Thursday, January 30, 2014

Billionaire Thaksin Shinawatra Seeks Personal Fiefdom in Northern Thailand

January 30, 2014 (ATN) - For years, Thaksin Shinawatra, his political machine, and his Western backers have attempted to sell "liberation ideology" to the north and northeast of Thailand, in an attempt to implement imperialism's favorite stratagem - divide and conquer.

Now, the Western media and Thaksin Shinawatra's embattled proxy regime are openly making plans to consolidate their crumbling support base in the north of Thailand in the city of Chiang Mai, and declare it the "capital." 

Image: “This country has no justice. We want to split the country” (Photo by Saiarun Pinaduang)

South China Morning Post would report in their article, "Red-shirts 'ready to resist' Thai army coup, set up capital in Chiang Mai," that:
The embattled Thai government's hardline "red-shirt" supporters in the country's north say they are ready to resist any attempt by the military to stage a coup.
Some supporters say they also expect popularly elected Prime Minister Yingluck Shinawatra to retreat to Chiang Mai and set up government there if the army tries to take power in Bangkok amid ongoing anti-government demonstrations.
While some experts consider the government relocating an unlikely prospect, supporters like red-shirt activist Mahawang Kawang say their movement is large enough to challenge the military.
"We have no fear. All red groups will unite. We are willing to sacrifice our lives," said Kawang, who is president of the alumni association of Yupparaj school in Chiang Mai where Yingluck was once a student.
In Phayao province, also in the north of Thailand, a professionally made banner appeared on a pedestrian bridge calling for the division of Thailand. Bangkok Post's article, "'Split Thailand' banner in Phayao," stated:
A vinyl banner bearing a message in Thai which can be translated as “This country has no justice. Gu want to split the country” has been posted on a pedestrian flyover in Muang district of the northern province of Phayao.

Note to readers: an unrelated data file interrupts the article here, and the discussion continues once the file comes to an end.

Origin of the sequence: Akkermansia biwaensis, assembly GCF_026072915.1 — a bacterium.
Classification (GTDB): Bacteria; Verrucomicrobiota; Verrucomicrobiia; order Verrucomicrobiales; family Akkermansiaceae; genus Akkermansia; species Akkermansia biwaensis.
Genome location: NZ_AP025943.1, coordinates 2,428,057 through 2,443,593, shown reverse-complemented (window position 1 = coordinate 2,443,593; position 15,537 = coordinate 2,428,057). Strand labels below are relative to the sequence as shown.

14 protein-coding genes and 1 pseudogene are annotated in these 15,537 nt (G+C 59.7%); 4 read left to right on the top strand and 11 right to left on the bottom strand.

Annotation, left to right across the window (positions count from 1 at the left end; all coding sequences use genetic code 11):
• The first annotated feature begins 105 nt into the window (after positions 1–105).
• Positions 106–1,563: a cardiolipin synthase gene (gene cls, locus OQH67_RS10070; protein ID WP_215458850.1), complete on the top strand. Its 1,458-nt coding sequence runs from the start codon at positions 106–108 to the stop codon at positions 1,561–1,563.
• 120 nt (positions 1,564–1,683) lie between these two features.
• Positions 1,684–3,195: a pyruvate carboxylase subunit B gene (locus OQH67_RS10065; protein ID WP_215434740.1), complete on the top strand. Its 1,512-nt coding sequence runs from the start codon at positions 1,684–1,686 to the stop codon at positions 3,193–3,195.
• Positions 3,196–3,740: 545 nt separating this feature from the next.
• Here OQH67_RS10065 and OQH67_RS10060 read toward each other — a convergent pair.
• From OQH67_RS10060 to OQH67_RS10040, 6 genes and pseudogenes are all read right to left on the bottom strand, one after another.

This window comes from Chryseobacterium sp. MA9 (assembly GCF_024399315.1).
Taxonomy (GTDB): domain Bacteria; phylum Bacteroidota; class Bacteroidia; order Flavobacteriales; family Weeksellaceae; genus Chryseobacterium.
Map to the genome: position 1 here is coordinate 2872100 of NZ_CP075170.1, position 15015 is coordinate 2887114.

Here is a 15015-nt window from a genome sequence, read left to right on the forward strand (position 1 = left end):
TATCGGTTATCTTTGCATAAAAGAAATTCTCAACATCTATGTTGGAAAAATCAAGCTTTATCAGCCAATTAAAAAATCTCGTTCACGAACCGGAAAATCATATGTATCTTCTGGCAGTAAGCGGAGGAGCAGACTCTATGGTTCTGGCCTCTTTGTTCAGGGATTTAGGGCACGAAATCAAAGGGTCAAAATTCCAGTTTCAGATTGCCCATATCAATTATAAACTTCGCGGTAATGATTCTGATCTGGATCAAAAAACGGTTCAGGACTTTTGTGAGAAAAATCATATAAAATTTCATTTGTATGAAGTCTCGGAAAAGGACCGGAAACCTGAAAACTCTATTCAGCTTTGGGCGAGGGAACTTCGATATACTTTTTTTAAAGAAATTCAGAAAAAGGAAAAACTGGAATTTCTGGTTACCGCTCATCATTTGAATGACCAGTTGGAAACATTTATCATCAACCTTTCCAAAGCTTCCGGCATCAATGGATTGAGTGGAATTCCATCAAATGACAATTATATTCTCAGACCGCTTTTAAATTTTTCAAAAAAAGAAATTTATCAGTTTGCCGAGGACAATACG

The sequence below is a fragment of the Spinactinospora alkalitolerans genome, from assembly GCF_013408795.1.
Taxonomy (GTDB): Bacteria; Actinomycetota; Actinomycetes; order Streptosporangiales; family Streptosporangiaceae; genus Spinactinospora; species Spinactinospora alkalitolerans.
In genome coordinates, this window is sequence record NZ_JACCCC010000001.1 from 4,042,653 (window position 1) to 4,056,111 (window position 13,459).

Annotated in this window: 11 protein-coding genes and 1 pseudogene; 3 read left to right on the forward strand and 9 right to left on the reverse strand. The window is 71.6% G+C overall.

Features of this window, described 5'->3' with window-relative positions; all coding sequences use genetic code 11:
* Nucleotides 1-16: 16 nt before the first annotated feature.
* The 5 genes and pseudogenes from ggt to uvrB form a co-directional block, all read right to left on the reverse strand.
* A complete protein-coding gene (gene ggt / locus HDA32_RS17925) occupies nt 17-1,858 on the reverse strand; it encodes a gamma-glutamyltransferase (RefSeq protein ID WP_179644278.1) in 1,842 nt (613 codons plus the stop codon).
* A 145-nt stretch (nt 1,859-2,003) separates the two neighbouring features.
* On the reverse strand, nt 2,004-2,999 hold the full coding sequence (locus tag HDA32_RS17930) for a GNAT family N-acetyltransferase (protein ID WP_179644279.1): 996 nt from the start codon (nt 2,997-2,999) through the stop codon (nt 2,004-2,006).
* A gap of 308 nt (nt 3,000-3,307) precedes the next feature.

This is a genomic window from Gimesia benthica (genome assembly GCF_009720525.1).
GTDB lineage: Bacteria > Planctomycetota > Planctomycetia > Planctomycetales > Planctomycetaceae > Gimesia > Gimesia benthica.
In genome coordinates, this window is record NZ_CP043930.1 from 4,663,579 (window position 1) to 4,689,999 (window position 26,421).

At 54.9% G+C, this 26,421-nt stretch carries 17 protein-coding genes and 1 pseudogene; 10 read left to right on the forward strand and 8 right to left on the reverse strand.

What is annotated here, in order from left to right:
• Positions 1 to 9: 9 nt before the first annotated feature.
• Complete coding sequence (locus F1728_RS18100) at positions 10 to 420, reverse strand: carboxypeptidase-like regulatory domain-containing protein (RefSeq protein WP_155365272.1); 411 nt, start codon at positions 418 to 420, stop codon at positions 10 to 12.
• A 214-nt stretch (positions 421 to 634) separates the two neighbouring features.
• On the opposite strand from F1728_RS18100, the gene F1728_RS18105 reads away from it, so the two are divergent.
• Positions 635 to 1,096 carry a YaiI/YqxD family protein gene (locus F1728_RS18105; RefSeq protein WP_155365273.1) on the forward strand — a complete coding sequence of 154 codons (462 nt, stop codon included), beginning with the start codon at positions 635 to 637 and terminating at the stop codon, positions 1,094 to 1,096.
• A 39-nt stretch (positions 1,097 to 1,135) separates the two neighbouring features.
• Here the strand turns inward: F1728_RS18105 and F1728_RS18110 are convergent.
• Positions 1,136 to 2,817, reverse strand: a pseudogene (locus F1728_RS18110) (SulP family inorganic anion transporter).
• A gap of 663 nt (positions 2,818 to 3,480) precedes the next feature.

A banner bearing a Thai message which can be translated as "This country has no justice. Gu want to split the country" appeared on this walkover in the northern province of Phayao, a stronghold of Pheu Thai and red shirts, on Tuesday.

Gu is an informal and impolite Thai pronoun which means I.

The Economist, which has toed a pro-Thaksin line for years, eagerly penned, "Political crisis in Thailand: You go your way, I’ll go mine," which claimed: 
Indeed, many red shirts say Bangkok is already lost. Mr Suthep has nearly free rein there, closing down most government offices. The police have charged him with insurrection and seizing state property, but no attempt has been made to arrest him. The imposition of a state of emergency for 60 days may not make much difference. 
Thus most red shirts in the north and north-east now contemplate—indeed they seem to be preparing for—a political separation from Bangkok and the south. Some can barely wait. In Chiang Mai a former classmate of Mr Thaksin’s says that in the event of a coup “the prime minister can come here and we will look after her. If…we have to fight, we will. We want our separate state and the majority of red shirts would welcome the division.” Be afraid for Thailand as the political system breaks down. 
While the Economist's narrative is easily picked apart, clearly this is a narrative the West is deeply interested in laying the groundwork for, ahead of preparations Thaksin Shinawatra and his regime have been making for years. Despite hemorrhaging support, it appears the regime is still attempting to carry out the conspiracy.  

It should be remembered that the current regime in Thailand, as reported by Forbes and the New York Times, is openly run by accused mass murderer, convicted criminal, and fugitive Thaksin Shinawatra, who is ruling the nation from his palatial lodgings in Dubai, United Arab Emirates. In a arrangement that would be unthinkable, even laughable in the West, the Western media has attempted to cover up the overt illegitimacy and criminality of the current ruling party and is laying the groundwork to legitimize the division of Thailand.   

An already illegitimate regime attempting to carve out a personal fiefdom in the north of Thailand, constitutes an act of egregious treason. Should Thaksin Shinawatra's "hardline red-shirt supporters" attempt to use violence to carry out their latest and most outlandish threat, it will justify Thailand's institutions to completely and utterly uproot the regime, it's leadership and its political infrastructure. It would be difficult for the West to defend such a move, seeing how talk of secession would not be tolerated back on their own shores.

While some believe talk of division is a prelude to "civil war," it should be noted that such a scenario is demographically, politically, and operationally impossible. At most, these "hardline" supporters number a few thousand and would be easily overwhelmed by Thailand's formidable military. What is likely to happen instead, is a large scale terror campaign dressed up as a "popular uprising," in hopes of being spun long  enough to allow the ousted regime to seek political recognition and perhaps even protection from its Western backers. But even this would appear to be a gamble as the regime stumbles over its own incompetence to a greater degree each day - and with a respected national military most likely well aware of the plan and fully prepared to disrupt it.